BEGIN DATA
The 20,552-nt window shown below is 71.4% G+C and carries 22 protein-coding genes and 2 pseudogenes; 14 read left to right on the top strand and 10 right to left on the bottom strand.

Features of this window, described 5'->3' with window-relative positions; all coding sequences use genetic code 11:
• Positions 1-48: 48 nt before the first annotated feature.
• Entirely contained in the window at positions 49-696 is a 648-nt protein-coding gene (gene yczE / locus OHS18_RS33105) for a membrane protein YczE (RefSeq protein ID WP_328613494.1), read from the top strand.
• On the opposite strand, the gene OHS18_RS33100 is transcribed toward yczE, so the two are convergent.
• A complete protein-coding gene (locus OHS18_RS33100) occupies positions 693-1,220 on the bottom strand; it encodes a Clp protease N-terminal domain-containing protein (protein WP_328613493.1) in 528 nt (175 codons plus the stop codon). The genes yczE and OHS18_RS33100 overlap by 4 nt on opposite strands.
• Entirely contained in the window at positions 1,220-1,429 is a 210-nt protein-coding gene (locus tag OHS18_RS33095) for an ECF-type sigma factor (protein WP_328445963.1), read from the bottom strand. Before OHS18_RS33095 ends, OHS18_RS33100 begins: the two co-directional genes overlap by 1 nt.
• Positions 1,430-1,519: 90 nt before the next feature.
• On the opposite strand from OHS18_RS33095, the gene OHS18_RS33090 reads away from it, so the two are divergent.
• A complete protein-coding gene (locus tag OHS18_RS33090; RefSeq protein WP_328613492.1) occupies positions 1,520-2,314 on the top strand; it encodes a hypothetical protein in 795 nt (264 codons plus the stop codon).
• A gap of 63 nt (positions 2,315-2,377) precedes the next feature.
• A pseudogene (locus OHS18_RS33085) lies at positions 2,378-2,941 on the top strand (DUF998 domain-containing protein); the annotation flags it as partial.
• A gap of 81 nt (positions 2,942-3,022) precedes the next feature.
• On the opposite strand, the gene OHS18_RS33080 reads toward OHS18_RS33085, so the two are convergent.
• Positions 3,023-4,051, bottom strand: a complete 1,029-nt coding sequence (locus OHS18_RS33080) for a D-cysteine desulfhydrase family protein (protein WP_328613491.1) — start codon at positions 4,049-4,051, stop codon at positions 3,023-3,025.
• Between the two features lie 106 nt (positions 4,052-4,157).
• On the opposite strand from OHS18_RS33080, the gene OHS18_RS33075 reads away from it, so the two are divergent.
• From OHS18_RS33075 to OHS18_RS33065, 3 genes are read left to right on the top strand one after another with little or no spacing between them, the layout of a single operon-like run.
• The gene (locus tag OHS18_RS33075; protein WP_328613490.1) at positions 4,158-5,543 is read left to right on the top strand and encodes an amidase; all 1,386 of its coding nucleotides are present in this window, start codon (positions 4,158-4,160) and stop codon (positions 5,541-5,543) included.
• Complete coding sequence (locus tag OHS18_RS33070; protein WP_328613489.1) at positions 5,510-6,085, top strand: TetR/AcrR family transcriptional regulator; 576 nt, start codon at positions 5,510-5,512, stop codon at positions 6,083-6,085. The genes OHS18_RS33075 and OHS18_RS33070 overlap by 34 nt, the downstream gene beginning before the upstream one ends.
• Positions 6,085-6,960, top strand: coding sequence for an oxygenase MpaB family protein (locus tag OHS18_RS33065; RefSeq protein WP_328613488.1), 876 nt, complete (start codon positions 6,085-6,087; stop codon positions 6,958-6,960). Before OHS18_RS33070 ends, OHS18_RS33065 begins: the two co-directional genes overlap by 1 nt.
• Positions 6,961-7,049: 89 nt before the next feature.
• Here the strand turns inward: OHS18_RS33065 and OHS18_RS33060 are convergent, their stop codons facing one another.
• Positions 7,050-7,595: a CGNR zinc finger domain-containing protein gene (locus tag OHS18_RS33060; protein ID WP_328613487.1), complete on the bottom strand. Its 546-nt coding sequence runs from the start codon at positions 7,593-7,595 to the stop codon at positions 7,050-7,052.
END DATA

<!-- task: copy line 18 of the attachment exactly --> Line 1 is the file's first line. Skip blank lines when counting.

• From OHS18_RS33075 to OHS18_RS33065, 3 genes are read left to right on the top strand one after another with little or no spacing between them, the layout of a single operon-like run.